But the second is the more prevalent and the most common one from homosexuals. Basically it goes like this: being gay makes you feel like a weird outsider and feel guilty because you desire what everyone around you thinks is repulsive at the very least. In order to fix these feelings of estrangement and guilt, some gays are loudly demanding everyone stop saying they're weird, normalize their behavior - no matter how strange - in society, and shun anyone who dares disagree with this agenda.

There's a scene in BlackAdder II (episode "Bells") that illustrates this well and, appropriately enough, deals with Edmund being concerned that he's turning gay. He goes to visit a Wise Old Woman to find out a solution and here's how it goes:
WOMAN: Very well then. Three other paths are open to you. Three cunning plans to cure thy ailment.
EDMUND: Oh good.
WOMAN: The first is simple. Kill Bob!
EDMUND: Never.
WOMAN: Then try the second. Kill your self!
EDMUND: No. And the third?
WOMAN: The third is to ensure that no one else ever knows.
EDMUND: Ha, that sounds more like it. How?
WOMAN: Kill everybody in the whole world. Ah, ha, ha ...
The homosexual agenda is an attempt to fix what's inside by making everyone else act differently. Change everybody in the whole world! and you'll feel better. Except what's inside is what causes these feelings, not everyone else around you. They aren't going to change no matter how accepting the world acts and how the structure of the planet is altered.

And that's what this law in New York State is about. The thing is, how far does this law go? What would prevent two female room mates from getting married, or two brothers? If they want the tax and legal benefits, why not? What is the philosophical and legal argument to prevent this?

You cannot argue incest and breeding, because two men or two women are not going to have children. If you argue that it must be about love, then you've introduced an alien and unprecedented concept into the legal definition and exercise of marriage, something never before even hinted at. If you argue that they are only doing so because of the legal benefits... that's the entire argument of homosexual marriage to begin with.

All you're left with is the argument of societal building blocks, of the core of culture and the future of a people. And that's the entire argument against homosexual "marriage." The idea of a married couple being the very foundation of culture and society is the fundamental argument against homosexual "marriage" let alone open and accepted behavior.

The fact that a married couple creates stability, a continuing influence on a culture, and is the foundation for passing on traditions, patterns, and shared morés of a culture is the basis for the secular argument against homosexual "marriage." The fact that homosexual marriage cannot produce children, only borrow them from others, makes this an even more pressing and significant issue.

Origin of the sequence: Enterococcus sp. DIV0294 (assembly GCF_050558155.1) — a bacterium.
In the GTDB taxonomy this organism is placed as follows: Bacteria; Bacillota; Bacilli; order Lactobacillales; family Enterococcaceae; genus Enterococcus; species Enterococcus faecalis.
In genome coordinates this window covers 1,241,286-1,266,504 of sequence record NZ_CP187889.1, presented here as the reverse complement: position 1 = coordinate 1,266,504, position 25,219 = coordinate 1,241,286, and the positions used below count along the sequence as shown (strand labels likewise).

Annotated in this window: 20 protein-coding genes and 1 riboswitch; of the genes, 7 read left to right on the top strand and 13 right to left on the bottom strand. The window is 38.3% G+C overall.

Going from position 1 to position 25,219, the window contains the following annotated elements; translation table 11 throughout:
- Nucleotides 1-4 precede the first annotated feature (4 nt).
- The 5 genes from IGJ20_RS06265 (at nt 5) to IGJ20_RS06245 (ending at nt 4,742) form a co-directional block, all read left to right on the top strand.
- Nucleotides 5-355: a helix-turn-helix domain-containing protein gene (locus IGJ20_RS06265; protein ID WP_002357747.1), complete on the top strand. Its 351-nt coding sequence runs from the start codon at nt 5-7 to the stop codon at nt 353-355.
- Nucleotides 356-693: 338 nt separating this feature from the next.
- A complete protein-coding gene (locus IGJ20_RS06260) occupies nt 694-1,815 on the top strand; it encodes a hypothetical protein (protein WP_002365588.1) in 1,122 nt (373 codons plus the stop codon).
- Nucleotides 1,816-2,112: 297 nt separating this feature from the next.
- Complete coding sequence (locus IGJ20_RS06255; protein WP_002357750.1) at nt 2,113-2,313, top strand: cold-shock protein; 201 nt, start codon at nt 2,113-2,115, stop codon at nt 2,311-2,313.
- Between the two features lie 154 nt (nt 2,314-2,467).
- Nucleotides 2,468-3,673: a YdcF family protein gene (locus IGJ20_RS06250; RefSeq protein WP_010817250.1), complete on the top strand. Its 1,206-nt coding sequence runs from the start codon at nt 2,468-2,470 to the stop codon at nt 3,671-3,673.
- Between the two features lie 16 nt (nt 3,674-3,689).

And since the left - particularly the activist left such as people pressing this issue - are utterly opposed to the concept of passing on culture's traditions and values, they cannot argue against roommate weddings, or even weddings of sister and brothers, since nothing compels them to breed.

This isn't a slippery slope argument, it is an inevitable consequence argument, and every legal decision since the dawn of law requires analysis to see what will likely result and come next from the decision. If you argue that ruling that its okay for Bob to shoot Bill, then you have to consider what the consequences of that decision is, how people are likely to use and abuse it, and what the legal consequences of that decision will be. You cannot simply dismiss that fact by yelling "slippery slope" like you're in an Oprah show and she passed you the mic.

And this doesn't even touch on other issues like age differences and species differences, or multiple marriages.

Ultimately, this push for homosexual "marriage" will win, and spread by legal mandate and the "full faith and credit" act to every state in the union. There's simply nothing anyone can do to stop it at this point, because culture has been rammed to this point and the legal system is designed in such a way as to be taken advantage of in this manner.

The problem is, the people who "win" this victory today won't be around to see the damage it does generations into the future, and even if they were, they'd deny it could possibly have been their fault anyway.

1 Comments:

Anonymous Eric said...

While I'm not sure we will ever agree on the pros vs cons (and I admit there are plenty of cons) of gay marriage, I do think there is a compelling argument to be made for federalism on this issue, in which case the New York law is no big deal... but the real question, as you mention, has to do with how one state's marital laws might be applied to another.

I'm not so sure that the Full Faith & Credit clause will be applicable in the case of gay marriage. At the very least, I think a state may have to aknowledge that you are entitled to marriage benefits in another state that extends those benefits to gay couples. That doesn't force your state to grant those same benefits. It's sort of like concealed carry laws: some states allow legal reciprocity with the permits of other states, some only allow concealed carry permits that are issued by that state, and some don't allow concealed carry at all.

At most, I think Full Faith & Credit could be used to force states to allow some leeway for entities operating within the within those states to make their own determination about what constitutes a married couple. For instance, say, New York offers gay marriage and Oklahoma does not. An employer in Oklahoma who wants to offer insurance benefits to gay 'married' couples may be able to employ the FF&C clause to offer those benefits to couples who were married in New York but now reside in Oklahoma, even if the Oklahoma government objects. I don't have a problem with that (employers should be able to offer whatever benefits they want to whomever they want).

But I don't think the FF&C clause logically or legally extends to forcing each state to offer the same marital benefits and definitions as any other state, and I haven't really seen any good legal arguments for why it would.

1:21 PM, June 27, 2011